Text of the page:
Breaking The Waves
Cast: Russell Crowe, Jennifer Connelly, Emma Watson
Directed by: Darren Aronofsky
Duration: 2 hrs 18 mins
Rating: * * * 1/2
A few eyebrows were raised when director Darren Aronofsky (Requiem For a Dream, Black Swan, The Wrestler) decided to make a film on the Biblical account of Noah. I must make a disclosure here that yours truly was also one of the skeptics but am glad to report that Aronofsky has not made a Roland Emmerich kind of a undemanding film, crammed with special effects. On the contrary, he has given a absorbing touch to the one of the most popular but not so highly elaborated episodes in the Bible.
There will be two ways to approach the film – one from a Biblical perspective and the other would be to appreciate it from a cinematic point of view and the director’s fascinating perspective of Noah’s character. Those looking for the former will be sorely disappointed.
This is not the case of a direct storytelling, for instance the “Watchers” (Ents like characters from The Lord of the Rings) made of stone have no mention in the canon and though Tubal-cain existed, there is no mention of him trying to take over the ark.
The film opens with a quick recap of the Adam and Eve story which is told with fast cuts, a la Requiem For A Dream. Noah (Russell Crowe) lives with his wife (Jenniffer Connelly) and three children Shem, Ham and Japheth. Noah was around 500 years old when he sired the children but in the film he is just shown as a middle aged man who gets visions that the day of reckoning is not too far. He looks out for his grandfather Methuselah (Anthony Hopkins) seeking advice, who is more interested in fresh berries than anything else. He also comes across the “Watchers” who are basically fallen angels and it takes some convincing to get them on his side.
Convinced that the Creator (there is no reference to God at all in the film) is going to unleash something stupendous, Noah starts building his ark and he also has to fight the men of King Tubal-cain (Ray Winstone) who plan to take over the ark.
Noah also has another task on his hands- he is certain that the Creator wants to wipeout man mankind from the face of the earth and obedience to His orders is on the top of his agenda. That means, he has to kill his own family including the adopted daughter (Emma Watson), so that there can be a new beginning on the planet, minus the human beings.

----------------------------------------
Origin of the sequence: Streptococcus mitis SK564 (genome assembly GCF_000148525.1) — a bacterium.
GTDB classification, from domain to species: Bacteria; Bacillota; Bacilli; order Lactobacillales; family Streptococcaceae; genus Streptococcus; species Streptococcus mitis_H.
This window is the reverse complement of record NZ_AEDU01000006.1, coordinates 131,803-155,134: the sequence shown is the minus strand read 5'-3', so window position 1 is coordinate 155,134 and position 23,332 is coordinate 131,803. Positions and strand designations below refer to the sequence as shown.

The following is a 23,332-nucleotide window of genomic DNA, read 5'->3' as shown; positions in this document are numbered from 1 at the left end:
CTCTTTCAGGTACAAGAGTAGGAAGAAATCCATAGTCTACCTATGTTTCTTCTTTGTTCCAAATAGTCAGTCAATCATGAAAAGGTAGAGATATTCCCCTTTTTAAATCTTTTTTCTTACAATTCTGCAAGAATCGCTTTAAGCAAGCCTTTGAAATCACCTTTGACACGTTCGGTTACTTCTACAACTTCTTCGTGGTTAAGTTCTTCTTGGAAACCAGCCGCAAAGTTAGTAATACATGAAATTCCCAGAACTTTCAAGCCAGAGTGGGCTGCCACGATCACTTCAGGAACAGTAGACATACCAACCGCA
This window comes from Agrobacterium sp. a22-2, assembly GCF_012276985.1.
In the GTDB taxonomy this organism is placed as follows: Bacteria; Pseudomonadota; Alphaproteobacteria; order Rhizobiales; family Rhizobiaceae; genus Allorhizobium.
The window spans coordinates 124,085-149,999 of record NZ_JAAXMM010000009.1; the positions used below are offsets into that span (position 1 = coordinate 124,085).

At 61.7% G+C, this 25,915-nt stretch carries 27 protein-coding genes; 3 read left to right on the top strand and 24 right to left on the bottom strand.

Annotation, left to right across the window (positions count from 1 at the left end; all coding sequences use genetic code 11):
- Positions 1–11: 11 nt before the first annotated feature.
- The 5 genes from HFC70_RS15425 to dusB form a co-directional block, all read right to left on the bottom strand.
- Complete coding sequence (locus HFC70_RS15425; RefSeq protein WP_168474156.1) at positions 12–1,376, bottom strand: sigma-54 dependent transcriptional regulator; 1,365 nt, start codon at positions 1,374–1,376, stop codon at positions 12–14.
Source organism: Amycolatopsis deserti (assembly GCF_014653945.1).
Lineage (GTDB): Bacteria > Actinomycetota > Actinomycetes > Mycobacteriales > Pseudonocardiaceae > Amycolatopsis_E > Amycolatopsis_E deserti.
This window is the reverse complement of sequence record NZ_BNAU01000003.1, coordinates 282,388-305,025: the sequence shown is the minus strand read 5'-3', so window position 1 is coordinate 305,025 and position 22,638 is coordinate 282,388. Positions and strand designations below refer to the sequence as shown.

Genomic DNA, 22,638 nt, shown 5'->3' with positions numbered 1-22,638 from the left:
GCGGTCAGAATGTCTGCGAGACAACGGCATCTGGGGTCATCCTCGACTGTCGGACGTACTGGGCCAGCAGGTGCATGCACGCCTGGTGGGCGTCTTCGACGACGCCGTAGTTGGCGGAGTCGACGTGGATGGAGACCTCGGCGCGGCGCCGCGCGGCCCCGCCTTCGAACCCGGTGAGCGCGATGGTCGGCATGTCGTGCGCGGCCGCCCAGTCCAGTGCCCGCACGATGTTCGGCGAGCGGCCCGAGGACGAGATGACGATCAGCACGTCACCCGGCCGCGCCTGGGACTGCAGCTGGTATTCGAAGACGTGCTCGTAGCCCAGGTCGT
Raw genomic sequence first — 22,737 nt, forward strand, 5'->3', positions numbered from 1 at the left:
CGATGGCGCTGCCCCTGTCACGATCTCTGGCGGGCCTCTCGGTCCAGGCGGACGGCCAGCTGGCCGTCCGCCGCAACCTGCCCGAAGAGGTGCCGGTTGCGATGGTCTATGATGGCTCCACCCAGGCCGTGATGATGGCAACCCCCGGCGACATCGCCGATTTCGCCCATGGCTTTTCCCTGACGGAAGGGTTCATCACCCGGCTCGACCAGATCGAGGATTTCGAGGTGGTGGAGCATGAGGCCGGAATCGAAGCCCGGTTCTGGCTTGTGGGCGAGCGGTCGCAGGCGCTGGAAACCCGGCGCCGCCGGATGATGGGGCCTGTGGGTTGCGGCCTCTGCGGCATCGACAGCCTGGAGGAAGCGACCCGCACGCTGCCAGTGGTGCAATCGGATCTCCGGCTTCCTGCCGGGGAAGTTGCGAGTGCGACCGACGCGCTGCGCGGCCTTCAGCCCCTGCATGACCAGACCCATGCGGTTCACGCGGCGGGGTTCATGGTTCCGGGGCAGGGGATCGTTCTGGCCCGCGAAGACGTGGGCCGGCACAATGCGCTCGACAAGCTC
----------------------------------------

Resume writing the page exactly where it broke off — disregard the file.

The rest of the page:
Now that is where the writers Aronofsky and Ari Handel have done a commendable job, in giving the character of Noah a dark and edgy touch. He starts off as being all caring and loving but then later carrying out the Creators wishes becomes his first priority even if it means going against his own family and conscience.
The message about preserving the environment is also loud and clear and perhaps Noah was also the first Vegan of his time. The audience sees him as an environmental activist but as a character, he was only doing what suited him best, which is to protect his own interests.
Apparently, the writers had a different ending in mind but eventually had to bow down to one that would please most audiences. After the strong build up, it seems like a letdown. Since there aren’t too many concrete details of say Noah’s drunkenness and the curse of Ham, they are shown in passing.
The pace of the film is certainly an issue and at 138 minutes it is a too long and sluggish at times. Also the Lord of the Rings kind of a fight between the ‘Watchers’ and the humans is a bit out of place.
The cast is superb – Jennifer Connelly and Emma Watson deserve praise for their performances. Russell Crowe in the lead role is excellent conveying the travails of his character with great conviction.
All said and seen, whether you agree with it or not, Aronofsky’s vision gives us something to talk about. And speaking of destruction, it’s time to bring on Sodom and Gomorrah.